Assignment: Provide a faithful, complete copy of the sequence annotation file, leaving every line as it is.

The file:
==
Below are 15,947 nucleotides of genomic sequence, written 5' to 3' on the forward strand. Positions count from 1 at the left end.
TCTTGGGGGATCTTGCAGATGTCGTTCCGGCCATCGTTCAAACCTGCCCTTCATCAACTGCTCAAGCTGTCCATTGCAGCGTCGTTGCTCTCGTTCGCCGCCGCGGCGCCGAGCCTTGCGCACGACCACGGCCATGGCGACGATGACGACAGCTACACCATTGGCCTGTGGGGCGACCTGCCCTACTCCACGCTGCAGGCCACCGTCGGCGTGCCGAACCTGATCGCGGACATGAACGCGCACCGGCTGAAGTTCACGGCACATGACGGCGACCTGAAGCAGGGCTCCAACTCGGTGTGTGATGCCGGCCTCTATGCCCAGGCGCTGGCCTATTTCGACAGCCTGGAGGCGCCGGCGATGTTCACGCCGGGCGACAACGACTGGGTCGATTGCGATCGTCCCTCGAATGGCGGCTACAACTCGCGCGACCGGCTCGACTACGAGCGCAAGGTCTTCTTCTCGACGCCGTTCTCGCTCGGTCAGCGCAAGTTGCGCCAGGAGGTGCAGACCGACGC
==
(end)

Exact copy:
Below are 15,947 nucleotides of genomic sequence, written 5' to 3' on the forward strand. Positions count from 1 at the left end.
TCTTGGGGGATCTTGCAGATGTCGTTCCGGCCATCGTTCAAACCTGCCCTTCATCAACTGCTCAAGCTGTCCATTGCAGCGTCGTTGCTCTCGTTCGCCGCCGCGGCGCCGAGCCTTGCGCACGACCACGGCCATGGCGACGATGACGACAGCTACACCATTGGCCTGTGGGGCGACCTGCCCTACTCCACGCTGCAGGCCACCGTCGGCGTGCCGAACCTGATCGCGGACATGAACGCGCACCGGCTGAAGTTCACGGCACATGACGGCGACCTGAAGCAGGGCTCCAACTCGGTGTGTGATGCCGGCCTCTATGCCCAGGCGCTGGCCTATTTCGACAGCCTGGAGGCGCCGGCGATGTTCACGCCGGGCGACAACGACTGGGTCGATTGCGATCGTCCCTCGAATGGCGGCTACAACTCGCGCGACCGGCTCGACTACGAGCGCAAGGTCTTCTTCTCGACGCCGTTCTCGCTCGGTCAGCGCAAGTTGCGCCAGGAGGTGCAGACCGACGC